UK researchers encourage families to go for regular walks

Researchers from the School of Sport, Exercise and Health Science at Loughborough University in the UK are today encouraging families worldwide to take more regular exercise together in the New Year following concerning research* that shows two-thirds of people across the globe are not walking together as a family (68%), with the Portuguese being the least likely (71%) and Austrians (63%) most likely to walk together.

According to international research commissioned by urban walking specialist MBT, the traditional 'promenade' or 'paseo' is on the decline, with over half of respondents globally (52%) reporting they walk less than they did 10 years ago, citing lack of interest from other family members (45%); too little time (43%); lack of information about where to walk (39%); tiredness (38%) and poor motivation (33%) as the main barriers. Likewise, the increase in more sedentary activity is seen to be a contributory factor, with families choosing to spend their time together for mealtimes (80%), sitting around talking (66%) and/or watching TV (53%).

However, the festive period is still the most conducive to families walking together, with 69% of respondents working off the Xmas excess with the Austrians again and Germans>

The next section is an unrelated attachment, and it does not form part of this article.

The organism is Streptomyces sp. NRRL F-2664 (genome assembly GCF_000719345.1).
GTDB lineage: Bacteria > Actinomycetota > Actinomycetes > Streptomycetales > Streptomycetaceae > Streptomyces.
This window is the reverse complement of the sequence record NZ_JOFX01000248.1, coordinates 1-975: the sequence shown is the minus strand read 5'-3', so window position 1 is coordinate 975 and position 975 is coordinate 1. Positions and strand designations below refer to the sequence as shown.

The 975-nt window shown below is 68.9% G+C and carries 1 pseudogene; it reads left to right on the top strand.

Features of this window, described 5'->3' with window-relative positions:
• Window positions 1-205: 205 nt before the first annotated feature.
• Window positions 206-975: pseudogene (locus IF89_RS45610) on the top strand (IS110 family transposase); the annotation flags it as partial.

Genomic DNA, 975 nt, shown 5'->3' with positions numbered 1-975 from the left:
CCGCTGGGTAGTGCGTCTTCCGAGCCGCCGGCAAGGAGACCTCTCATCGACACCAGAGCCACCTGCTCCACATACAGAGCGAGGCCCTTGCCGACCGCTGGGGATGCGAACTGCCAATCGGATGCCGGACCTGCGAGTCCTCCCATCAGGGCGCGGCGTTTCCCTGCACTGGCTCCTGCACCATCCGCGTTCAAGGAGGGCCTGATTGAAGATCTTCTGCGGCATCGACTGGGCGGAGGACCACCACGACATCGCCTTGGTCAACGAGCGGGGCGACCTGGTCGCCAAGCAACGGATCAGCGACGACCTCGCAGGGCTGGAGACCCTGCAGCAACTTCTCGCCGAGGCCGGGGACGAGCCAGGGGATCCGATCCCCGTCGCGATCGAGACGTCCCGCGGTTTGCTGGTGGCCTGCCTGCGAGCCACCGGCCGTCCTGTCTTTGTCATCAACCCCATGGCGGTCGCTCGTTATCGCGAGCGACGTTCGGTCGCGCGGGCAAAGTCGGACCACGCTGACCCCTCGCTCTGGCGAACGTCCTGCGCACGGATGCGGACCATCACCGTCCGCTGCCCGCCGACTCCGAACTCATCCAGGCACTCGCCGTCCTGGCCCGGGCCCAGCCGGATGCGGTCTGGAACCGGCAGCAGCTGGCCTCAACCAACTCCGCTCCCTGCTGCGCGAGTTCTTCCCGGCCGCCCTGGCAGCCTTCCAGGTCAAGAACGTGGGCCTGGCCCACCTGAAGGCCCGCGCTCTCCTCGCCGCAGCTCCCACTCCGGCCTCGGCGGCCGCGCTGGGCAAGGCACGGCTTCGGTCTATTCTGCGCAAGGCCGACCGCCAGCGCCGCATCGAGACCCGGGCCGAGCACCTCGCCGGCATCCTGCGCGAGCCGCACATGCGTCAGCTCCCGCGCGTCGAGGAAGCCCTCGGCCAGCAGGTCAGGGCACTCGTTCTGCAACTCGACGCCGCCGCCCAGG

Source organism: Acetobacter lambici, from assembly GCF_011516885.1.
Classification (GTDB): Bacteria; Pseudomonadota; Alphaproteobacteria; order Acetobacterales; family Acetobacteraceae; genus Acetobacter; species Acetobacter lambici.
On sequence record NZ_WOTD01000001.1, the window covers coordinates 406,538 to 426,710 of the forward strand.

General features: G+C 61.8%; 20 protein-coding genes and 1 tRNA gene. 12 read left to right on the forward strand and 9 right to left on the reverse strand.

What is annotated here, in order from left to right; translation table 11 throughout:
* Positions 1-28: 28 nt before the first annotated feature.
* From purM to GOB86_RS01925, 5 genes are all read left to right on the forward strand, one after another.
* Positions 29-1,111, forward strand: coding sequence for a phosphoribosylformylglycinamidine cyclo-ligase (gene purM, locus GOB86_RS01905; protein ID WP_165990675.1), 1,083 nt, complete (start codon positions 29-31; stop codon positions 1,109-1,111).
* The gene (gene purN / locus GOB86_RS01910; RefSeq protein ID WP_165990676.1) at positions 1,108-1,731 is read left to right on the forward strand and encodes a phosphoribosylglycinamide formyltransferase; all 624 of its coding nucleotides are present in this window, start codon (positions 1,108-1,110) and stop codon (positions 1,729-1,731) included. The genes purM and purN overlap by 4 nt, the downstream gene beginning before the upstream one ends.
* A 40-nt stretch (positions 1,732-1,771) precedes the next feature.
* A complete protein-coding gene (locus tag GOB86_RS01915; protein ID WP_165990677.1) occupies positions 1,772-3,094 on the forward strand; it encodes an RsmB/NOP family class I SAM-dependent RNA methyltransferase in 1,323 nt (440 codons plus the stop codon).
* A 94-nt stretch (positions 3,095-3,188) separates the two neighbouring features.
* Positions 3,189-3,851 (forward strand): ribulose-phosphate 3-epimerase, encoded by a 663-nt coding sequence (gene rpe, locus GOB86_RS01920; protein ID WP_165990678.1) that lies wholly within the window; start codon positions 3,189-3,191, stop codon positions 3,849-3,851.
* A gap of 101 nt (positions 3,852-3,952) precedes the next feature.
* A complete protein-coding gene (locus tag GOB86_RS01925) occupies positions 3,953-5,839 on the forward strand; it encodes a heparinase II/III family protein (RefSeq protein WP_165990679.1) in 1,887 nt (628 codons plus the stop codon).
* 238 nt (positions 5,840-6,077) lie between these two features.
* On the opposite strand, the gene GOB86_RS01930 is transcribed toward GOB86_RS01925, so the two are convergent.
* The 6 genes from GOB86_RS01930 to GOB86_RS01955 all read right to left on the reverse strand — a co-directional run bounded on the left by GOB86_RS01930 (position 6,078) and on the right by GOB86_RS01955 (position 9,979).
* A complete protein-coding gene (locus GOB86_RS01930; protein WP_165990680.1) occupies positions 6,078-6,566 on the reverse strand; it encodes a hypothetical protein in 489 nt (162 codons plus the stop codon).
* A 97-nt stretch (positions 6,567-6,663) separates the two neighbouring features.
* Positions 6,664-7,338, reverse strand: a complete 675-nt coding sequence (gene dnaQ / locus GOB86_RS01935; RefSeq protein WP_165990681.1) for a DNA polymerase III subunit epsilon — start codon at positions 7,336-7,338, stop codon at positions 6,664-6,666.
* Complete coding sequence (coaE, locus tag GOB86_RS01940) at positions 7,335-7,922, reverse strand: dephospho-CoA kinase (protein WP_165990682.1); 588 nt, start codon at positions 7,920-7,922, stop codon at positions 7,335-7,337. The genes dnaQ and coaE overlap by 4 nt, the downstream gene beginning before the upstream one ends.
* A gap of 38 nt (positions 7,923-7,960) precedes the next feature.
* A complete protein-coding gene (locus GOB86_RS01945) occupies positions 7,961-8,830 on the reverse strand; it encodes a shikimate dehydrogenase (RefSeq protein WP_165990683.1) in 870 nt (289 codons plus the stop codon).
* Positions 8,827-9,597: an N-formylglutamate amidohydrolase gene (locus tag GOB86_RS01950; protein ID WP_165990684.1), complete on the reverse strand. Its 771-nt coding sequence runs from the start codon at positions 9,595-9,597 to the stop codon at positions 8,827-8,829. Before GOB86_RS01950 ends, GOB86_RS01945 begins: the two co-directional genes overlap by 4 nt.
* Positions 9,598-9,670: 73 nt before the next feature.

Dr Stacy Clemes, Lecturer in Human Biology at Loughborough University, comments: "Lack of physical activity is widely documented across the world as a major risk factor for many chronic diseases. Despite walking being described as an ideal form of exercise, it is concerning to see families worldwide not using this cheap and effective form of exercise to promote their family's health."

"Walking is an inclusive activity, allowing families to share a common interest and spend quality time in the fresh air. It is also worth noting that increasing physical activity through walking would have an impact on global obesity figures, as well as providing a free alternative to thegym."

Matthias Schneider, certified sports scientist and member of the MBT Academy International comments: "According to the research we commissioned in conjunction with Loughborough University, an average 36% of participants also reported that their footwear was uncomfortable. This prevents them from walking regularly because they were concerned about damaging their feet. At MBT, we are encouraging people to kick off the next decade committed to being more active. Simply by walking in MBTs you can tone core muscles, improve posture and balance and increase calorie burn."

SOURCE MBT

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